Some examples: "This is similar to the way Amazon entered the art market", or "We don't want to be the Nook vs the iPad", or "Here's how IBM won in the Spanish market."
Be prepared with your own data to prove that non-data-driven wins in the past actually were successes. How many clients were added? What was the increase in market share? That's using data the right way, to describe a situation rather than prescribe a solution.
Re-focus the conversation on the problem. London-based professional services firm Ernst & Young uses lots of data, but it tackles issues using a three-part approach to get results. The approach includes account data management, analysis and decision, said Christer Johnson, principal. The company starts at the end of that sequence by defining the problem and decision that needs to be made.
"Big data is a lot like sex in high school," said Johnson, quoting a joke that has been making the rounds on big data blogs lately. "Everybody is talking about it but nobody is really doing it and even fewer people are doing it well."
Johnson, who leads the advanced analytics services in EY's Enterprise Intelligence Competency from a Virginia office, tells clients that the data can help them make sense of a decision, but "it's not your job to go make sense of the data."
Remind the room of the human impact. Decision-makers driven too much by data may forget there are people on the other end of the equation. The most well-known cautionary tale: US retail giant Target's use of customer search data to send baby-item advertisements by mail to women likely to be pregnant. Predictably, some families weren't happy that a giant company was privy to the news of their impending arrivals.
One question to ask: does this use of data benefit the clients and the company, or just the company? "If you ask yourself if (you’re) making (the clients) lives better, that's one way to objectively navigate that area," Johnson said.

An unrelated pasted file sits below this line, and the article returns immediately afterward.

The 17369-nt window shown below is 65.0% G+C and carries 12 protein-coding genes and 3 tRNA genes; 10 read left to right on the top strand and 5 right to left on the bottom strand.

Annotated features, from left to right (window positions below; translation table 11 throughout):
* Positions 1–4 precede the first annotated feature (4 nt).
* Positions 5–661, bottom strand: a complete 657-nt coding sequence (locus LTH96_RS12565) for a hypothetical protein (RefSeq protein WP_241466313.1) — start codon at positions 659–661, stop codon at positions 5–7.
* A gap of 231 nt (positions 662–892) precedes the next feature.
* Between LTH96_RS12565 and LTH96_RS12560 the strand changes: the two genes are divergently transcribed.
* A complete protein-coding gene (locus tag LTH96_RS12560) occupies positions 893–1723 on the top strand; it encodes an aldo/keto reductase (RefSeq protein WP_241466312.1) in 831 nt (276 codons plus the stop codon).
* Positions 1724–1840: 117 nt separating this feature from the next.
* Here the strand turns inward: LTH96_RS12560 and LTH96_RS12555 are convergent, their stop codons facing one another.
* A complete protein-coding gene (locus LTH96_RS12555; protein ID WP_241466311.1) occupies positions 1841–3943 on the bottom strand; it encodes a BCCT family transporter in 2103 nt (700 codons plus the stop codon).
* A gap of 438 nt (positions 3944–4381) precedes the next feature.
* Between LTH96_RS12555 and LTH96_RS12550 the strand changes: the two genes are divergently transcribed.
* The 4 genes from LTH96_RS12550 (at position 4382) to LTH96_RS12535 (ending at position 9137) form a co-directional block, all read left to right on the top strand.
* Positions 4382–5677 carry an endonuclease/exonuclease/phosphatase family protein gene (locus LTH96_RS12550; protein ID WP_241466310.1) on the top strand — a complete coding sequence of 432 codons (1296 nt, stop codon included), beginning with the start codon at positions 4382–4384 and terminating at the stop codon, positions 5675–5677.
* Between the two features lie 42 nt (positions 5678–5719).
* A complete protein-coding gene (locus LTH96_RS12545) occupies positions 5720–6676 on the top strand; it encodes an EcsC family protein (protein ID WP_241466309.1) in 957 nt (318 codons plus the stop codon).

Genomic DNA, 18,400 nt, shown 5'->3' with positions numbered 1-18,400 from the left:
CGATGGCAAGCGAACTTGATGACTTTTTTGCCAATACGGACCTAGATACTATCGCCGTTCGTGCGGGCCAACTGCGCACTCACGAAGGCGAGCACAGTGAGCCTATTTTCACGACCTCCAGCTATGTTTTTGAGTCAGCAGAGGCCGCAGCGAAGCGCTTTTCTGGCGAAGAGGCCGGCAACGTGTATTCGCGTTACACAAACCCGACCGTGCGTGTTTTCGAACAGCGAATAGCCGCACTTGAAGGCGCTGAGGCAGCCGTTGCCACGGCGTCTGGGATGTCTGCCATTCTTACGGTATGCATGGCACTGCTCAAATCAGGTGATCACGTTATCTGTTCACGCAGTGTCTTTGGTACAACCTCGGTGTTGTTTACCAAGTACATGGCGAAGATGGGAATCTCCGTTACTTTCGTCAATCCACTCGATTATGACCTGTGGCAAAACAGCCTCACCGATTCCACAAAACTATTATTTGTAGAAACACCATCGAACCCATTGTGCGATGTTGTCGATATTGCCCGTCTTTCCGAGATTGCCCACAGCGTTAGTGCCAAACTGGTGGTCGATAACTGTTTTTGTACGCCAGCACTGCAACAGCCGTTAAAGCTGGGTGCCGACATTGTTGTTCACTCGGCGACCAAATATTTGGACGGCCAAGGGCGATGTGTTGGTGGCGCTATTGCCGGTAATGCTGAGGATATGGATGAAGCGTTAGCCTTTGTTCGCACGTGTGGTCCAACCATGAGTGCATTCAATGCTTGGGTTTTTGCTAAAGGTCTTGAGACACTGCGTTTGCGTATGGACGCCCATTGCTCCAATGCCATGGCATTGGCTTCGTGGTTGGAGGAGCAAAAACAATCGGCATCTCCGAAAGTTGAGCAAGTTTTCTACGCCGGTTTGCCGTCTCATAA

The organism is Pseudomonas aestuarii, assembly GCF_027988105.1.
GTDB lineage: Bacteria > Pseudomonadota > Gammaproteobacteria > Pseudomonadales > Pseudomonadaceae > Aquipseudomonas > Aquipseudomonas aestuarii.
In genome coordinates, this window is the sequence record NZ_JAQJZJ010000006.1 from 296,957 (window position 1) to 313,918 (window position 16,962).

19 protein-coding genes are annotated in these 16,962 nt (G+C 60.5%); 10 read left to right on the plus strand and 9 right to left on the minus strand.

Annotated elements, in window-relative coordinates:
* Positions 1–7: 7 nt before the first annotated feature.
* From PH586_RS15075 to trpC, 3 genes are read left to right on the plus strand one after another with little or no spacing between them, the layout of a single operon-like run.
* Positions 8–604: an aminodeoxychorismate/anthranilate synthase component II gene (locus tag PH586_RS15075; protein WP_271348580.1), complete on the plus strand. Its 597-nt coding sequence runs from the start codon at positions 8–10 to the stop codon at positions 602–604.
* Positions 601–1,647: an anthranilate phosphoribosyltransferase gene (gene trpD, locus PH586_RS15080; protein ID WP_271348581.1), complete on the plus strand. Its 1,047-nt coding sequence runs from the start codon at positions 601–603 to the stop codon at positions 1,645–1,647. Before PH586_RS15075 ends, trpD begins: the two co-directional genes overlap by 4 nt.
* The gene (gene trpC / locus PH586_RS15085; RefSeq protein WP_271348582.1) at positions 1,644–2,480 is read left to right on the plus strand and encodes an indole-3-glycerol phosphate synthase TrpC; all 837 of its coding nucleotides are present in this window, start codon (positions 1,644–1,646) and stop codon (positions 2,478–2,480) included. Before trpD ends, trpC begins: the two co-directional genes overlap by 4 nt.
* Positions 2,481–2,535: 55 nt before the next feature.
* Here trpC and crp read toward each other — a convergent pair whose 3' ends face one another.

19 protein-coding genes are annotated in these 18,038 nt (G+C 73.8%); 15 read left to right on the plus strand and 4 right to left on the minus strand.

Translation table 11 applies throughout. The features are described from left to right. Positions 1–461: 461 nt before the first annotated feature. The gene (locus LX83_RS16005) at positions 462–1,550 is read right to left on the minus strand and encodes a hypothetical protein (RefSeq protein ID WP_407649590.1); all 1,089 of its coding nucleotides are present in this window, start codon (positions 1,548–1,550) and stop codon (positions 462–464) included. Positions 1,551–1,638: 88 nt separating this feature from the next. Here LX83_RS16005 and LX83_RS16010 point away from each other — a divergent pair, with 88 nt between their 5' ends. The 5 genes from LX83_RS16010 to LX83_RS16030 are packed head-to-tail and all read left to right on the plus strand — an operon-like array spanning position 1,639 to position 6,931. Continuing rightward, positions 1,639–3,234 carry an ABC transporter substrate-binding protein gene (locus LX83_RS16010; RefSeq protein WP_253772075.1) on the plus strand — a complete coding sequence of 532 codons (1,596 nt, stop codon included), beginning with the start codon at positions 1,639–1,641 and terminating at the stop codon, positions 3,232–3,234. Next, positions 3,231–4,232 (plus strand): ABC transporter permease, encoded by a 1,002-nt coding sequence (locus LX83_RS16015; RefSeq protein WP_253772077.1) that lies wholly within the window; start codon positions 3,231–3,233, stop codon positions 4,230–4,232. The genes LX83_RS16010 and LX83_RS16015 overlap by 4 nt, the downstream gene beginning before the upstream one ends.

Question the assumptions. A person too deep in the data weeds tends to ignore what can't be measured. In statistical terms, he or she may wrongly assign a value of "0" to incalculable things. For instance, the humour in the marketing director's advert might have an incalculable positive impact on the company's brand.
Other human tendencies may affect the objectivity or comprehensiveness of data, said Silver in his speech, including the fact that people ignore data that isn't useful to them.
Then there's the biggie: correlation — as in the correlation between lunches, visits and recruitment — is not the same as causation. Silver explains it this way: two things can have a relationship statistically, but not really be related structurally. That is, there’s no real connection.
The questions to ask, then, when the boss insists everyone take three lunches with potential recruits each week: "Do we fully understand the relationship between lunches out, visitors to the website and new recruits? Are they really connected?"
Ask the simple question: How will we implement? This basic query can be enough to restart some of the critical thinking in the room. Sometimes, statistics are so appealing that people in power just want to use them, but haven't thought through the sacrifices of time and money that will have to be made in order to implement a data-driven idea.
The time of that shy genius in the corner is likely better spent debugging than on awkward lunches. But until the reality of the number is separated from the reality of the task at hand, that’s not always easy for managers with data stars in their eyes to see.